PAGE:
Law enforcement increased DWI patrols during the 2012 holiday season

Prior results do not guarantee a similar outcome.

The holidays are a time to enjoy the company of friends and family - and it is not uncommon for alcohol to be involved in the festivities. However, if a person gets behind the wheel after having had some alcohol-related holiday fun, the driver may face serious consequences if caught.

In November 2012, the Westchester County District Attorney announced that during the holiday season law enforcement in Westchester County, similar to other police forces throughout New York, would increase patrol efforts in order to look for people who are driving under the influence as part of the national "Drive Sober or Get Pulled Over" impaired driving enforcement campaign. In addition, she emphasized that the Westchester District Attorney's Office and other District Attorney's offices around the state were prepared to prosecute those arrested for DWI within the fullest extent of the law.

According to numbers released January 2, 2013, New York State police made a total of 538 arrests for suspicion of DWI during the campaign, which ran from December 14, 2012 through January 1, 2013.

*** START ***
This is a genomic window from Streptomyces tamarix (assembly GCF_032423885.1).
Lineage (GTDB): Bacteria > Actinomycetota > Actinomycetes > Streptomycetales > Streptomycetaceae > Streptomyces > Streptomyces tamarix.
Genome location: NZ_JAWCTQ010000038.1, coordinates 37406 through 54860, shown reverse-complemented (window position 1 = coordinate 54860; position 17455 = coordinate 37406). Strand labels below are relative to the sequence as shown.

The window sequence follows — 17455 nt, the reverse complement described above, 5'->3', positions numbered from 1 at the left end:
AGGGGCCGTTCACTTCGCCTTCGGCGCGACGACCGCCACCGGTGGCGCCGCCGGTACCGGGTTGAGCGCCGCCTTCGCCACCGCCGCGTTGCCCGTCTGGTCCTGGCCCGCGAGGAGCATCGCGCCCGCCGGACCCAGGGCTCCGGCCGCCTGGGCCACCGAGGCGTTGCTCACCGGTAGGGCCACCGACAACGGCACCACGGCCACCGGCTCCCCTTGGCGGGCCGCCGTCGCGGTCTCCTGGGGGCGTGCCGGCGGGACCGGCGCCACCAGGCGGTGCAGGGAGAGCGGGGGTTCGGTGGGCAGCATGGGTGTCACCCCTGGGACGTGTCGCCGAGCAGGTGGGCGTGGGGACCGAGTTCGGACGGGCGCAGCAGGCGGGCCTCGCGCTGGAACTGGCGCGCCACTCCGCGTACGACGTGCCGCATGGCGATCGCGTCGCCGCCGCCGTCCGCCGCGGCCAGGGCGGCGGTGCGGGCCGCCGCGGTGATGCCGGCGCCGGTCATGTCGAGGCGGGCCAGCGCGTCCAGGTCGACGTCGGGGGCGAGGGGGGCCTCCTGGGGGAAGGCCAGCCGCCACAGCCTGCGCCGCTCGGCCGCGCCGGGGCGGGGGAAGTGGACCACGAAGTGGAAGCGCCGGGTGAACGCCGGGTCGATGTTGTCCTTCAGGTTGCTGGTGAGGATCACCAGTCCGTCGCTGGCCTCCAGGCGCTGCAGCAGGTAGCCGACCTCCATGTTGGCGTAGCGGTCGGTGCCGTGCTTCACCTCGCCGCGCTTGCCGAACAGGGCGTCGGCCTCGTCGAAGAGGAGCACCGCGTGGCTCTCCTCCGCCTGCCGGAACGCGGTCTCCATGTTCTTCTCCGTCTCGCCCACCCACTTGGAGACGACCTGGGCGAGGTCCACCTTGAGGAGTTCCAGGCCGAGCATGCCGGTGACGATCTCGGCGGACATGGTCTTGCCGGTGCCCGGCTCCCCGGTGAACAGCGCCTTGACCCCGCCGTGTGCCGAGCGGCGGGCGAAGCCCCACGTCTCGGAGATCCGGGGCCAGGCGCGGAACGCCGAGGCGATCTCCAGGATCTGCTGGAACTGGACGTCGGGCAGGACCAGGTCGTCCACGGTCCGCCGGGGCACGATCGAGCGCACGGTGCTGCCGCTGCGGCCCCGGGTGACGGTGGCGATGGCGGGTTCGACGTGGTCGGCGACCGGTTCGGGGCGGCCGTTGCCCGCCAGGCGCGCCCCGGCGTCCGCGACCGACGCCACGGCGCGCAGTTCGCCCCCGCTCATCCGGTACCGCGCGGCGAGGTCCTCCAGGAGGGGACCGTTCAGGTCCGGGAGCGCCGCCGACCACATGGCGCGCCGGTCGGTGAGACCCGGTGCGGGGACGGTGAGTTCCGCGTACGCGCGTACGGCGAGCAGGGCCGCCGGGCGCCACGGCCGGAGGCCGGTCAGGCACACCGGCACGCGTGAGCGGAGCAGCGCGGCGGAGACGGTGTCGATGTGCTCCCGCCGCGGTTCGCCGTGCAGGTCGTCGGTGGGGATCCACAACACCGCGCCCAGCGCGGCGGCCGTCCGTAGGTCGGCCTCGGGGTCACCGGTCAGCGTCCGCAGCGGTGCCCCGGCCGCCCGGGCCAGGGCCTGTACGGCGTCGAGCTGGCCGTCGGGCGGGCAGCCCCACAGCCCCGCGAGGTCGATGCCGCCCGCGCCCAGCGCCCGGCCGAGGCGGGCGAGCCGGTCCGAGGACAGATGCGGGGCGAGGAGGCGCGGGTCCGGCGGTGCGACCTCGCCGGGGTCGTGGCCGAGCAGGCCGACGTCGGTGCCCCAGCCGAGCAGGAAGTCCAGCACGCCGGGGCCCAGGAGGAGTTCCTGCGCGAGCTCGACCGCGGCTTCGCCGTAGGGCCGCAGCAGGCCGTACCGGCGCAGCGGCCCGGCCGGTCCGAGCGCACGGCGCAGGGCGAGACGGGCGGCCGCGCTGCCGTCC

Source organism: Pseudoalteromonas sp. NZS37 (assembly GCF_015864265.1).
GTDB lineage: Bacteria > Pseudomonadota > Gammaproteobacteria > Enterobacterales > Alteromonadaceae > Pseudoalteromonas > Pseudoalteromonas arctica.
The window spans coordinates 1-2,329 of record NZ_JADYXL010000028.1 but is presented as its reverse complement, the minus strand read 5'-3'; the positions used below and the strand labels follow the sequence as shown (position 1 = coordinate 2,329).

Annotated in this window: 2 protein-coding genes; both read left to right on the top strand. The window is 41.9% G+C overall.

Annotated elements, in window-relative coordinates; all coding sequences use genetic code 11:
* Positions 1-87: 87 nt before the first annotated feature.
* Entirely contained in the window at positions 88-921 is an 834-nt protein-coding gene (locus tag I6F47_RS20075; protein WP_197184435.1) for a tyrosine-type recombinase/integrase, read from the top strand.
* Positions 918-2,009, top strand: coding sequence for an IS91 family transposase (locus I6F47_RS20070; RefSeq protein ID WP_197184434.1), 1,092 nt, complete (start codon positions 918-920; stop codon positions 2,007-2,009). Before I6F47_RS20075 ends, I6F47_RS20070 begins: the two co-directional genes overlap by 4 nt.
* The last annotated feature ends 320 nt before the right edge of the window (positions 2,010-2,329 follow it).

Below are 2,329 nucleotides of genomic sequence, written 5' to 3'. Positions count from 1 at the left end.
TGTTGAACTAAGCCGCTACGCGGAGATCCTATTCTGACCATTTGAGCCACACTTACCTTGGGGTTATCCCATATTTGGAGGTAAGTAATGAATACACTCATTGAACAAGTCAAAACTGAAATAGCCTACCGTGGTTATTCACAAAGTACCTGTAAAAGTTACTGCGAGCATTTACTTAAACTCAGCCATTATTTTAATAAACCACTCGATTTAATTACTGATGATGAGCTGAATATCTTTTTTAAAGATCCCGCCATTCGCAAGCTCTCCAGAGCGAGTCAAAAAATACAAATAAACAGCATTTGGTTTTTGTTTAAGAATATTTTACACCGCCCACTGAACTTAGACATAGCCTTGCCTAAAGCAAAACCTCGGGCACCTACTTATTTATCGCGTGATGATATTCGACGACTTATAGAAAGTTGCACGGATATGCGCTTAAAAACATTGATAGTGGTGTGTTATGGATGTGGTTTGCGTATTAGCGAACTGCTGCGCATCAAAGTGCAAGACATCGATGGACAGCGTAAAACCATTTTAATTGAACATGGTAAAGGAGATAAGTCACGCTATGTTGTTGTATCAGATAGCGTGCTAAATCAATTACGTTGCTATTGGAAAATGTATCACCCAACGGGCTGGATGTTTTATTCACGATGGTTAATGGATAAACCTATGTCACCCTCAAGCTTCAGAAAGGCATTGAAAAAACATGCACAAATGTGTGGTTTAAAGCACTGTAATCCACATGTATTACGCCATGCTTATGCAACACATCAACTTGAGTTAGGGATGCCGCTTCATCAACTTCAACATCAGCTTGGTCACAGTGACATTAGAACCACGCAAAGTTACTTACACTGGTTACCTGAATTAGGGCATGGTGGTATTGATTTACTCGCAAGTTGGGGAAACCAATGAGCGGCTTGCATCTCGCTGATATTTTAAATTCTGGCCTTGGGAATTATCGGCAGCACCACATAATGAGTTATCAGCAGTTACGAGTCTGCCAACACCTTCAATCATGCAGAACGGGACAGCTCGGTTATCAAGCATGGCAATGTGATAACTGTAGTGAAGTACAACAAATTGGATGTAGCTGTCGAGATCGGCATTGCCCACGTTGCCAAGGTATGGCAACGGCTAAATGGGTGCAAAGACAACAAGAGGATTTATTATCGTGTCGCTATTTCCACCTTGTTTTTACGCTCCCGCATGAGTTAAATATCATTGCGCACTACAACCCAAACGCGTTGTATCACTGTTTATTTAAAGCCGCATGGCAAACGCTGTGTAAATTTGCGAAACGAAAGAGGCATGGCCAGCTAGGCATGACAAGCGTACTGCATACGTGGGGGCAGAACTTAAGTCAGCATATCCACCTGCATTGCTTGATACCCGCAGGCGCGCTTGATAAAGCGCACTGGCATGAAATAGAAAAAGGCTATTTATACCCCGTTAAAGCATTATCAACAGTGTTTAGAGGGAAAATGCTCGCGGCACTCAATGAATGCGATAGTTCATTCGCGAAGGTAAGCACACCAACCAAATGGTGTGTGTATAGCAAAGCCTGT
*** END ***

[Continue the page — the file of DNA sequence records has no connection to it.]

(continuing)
New York State drunk driving laws

If a person is convicted of a DWI offense in New York State, he or she faces the following penalties:

  • First offense: The first time someone in New York is convicted of DWI, he or she could face up to one year in jail, a fine that ranges from $500 to $1,000 and a minimum license suspension of six months. In addition, a judge may require that the driver have an ignition interlock device installed in the car at the driver's expense.
  • Second offense: When drivers are convicted of DWI for the second time in New York, they can face up to four years in jail and a fine ranging from $1,000 to $5,000. In addition, these drivers must perform community service for 30 days and will have their licenses suspended for a minimum of one year.
  • Third offense: Someone who is convicted three times of DWI may face up to seven years in jail, 60 days of community service and a fine of up to $10,000. In addition, these drivers will be required to have ignition interlock devices installed in their cars and their licenses will be suspended for at least one year.
  • Driving with an underage passenger: In an effort to strengthen drunk driving laws, the legislature passed a measure that makes it a felony for a drunk driver to have a minor in the car. If convicted of this offense, drivers face up to four years in jail and a fine of up to $5,000. In addition, if the minor is the driver's child, Child Protective Services may step in and launch an investigation.

Have you been charged with an alcohol-related offense?

If you have been charged with an alcohol-related driving offense, you should not take it lightly. There are serious consequences for being convicted of these crimes, so it is best if you consult a qualified attorney who can help you navigate your way through your case. These cases can be complicated, so look for a criminal attorney who has experience with DWI cases.